Rodney Hood Explains The Jazz

The Jazz might have one of the most talented teams in the NBA. Their record (14–10) doesn’t quite reflect it, and most mainstream sports fans couldn’t name more than one or two of their players, but all the pieces are there. The West is wide open after the Warriors and Clippers. The Jazz can go small and play wide open or bang with you inside, and they have one of the best defensive anchors in basketball in Rudy Gobert. They have a great coach (Quin Snyder), a young star (Gordon Hayward), and now they have a point guard (George Hill). If they can get healthy, good things should follow.

In the middle of all this, there’s Rodney Hood. He was overshadowed by Jabari Parker at Duke, and he slid in the 2014 draft after contender after contender failed to see his potential as a two-way guard. Even now, starting and playing 30 minutes per game, he’s often overlooked when people mention the future in Utah. But Hood’s come into his own faster than expected, and he’s better than most fans realize. In that way, he’s the perfect Jazz player.

He’s also a good candidate to explain what’s happening in Utah this year. Hood arrived with Quin Snyder two years ago, and if the Jazz can take the next step this season, he’ll be a big part of wherever they go. Last week, we talked about the season so far, the expectations, life in Salt Lake City and more.

(This interview has been edited and condensed for clarity).

Andrew Sharp: So far this year, every time it looks like the Jazz are about to get rolling, there’s a setback. The Hayward injury. The Favors injury. George Hill missing games. How have you guys handled this?

Rodney Hood: We understand it’s a long season, and things happen with pretty much every team in the league. We’re weathering the storm right now. Once everybody gets completely healthy, we’ll hit our stride. But I think we’re handing it well. Guys are out there playing, competing. And we’ve dealt with that throughout my first three years here, and coach’s first three years here. One thing about us, we’re always gonna go out there and compete and give ourselves a chance to win. That’s what we’ve been doing.

AS: Over the past few years you guys have shown flashes, and this was supposed to be the year it all gets real. Do you feel any extra pressure to produce?

Hood: Nah, not pressure. It’s definitely not pressure. I feel like we’re built for it. We had a tough training camp, we got some key additions. Guys on the team last year got better. Teams always know we’re gonna play hard, but we got better skill-wise. I think it’s going to be a good year. Once we get everybody—Derrick Favors, Alec Burks, everybody—everybody will start to see.

AS: One game where I started to see that was Houston (the Jazz won 120–101). Best offense in the league, they beat Golden State, but you guys just shut them all the way down. What did you emphasize in that game? How do you prepare for a guy like James Harden?

Hood: Man, he’s one of the hardest guys to prepare for in the league. He’s obviously one of the best one-on-one players, and pick-and-roll players, in the league. And he’s got so many weapons around him that can shoot the ball. Guys that can run. That’s the biggest thing, keep them out of transition and make them play in the halfcourt. It’s easier said than done, but I think we did a good job of that.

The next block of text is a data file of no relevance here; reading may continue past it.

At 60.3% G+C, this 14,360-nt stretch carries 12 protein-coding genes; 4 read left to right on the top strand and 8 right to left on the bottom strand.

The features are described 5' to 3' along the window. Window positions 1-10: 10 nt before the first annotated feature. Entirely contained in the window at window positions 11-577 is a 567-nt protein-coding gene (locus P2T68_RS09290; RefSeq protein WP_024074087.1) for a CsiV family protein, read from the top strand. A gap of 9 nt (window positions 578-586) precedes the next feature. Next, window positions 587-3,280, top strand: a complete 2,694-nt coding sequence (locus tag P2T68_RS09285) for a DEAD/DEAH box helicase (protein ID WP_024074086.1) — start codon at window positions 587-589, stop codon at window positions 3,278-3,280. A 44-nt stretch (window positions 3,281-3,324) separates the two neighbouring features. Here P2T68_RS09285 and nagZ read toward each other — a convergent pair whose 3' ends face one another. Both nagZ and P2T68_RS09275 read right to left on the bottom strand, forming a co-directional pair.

AS: As a guard, you’re drawing some of the toughest matchups in the league night-to-night. Is it more exhausting to deal with Harden and Russ off the dribble, or get stuck chasing Klay and Steph all over the court?

Hood: Uh, [laughs] I don’t want to sound… That’s like asking for the lesser of two evils. Both of them are so tough. You know? Regardless of running off screens or taking people off the dribble. But I think [either way] it makes my job easier knowing we’ve got one of the best rim protectors in the league. One of the better schemes with Coach Snyder. That helps us out a lot. We don’t ever feel like we’re out there on an island.

Thearon W. Henderson/Getty Images

AS: Yeah, obviously it helps to have Rudy healthy this year. How important is he to what you guys do defensively?

Hood: He makes all the difference in the world. We get aggressive on the perimeter because we know he’s back there. Rudy really embraces the role. Best shot blocker in the league, best rim protector in the league. We look forward to that every single game.

AS: Offensively, I know he’s been in and out of the lineup, but what are some of the ways George Hill has helped thus far?

Hood: He’s been a leader for us. He’s been very vocal. On the court, obviously, he’s a great shooter. He can stretch the floor and create for us, so me and Gordon don’t have to do as much playmaking. We got a guy who can make plays for us. Just his presence out there means a lot. So hopefully he can get back healthy and we can keep it rolling.

AS: Over the past year or two, your playmaking and shooting have been a huge part of this team beginning to take the next step. How do you see your role on this team?

Hood: I’m a guy that can stretch the floor, make plays in pick-and-roll, and then play off the ball as well. It depends on the lineup. When I’m with the starting group, I’ll kinda play off of Gordon. When I’m with the second group, I’ll take on a different role, getting aggressive and looking for my shot. But it’s just learning. I’m still…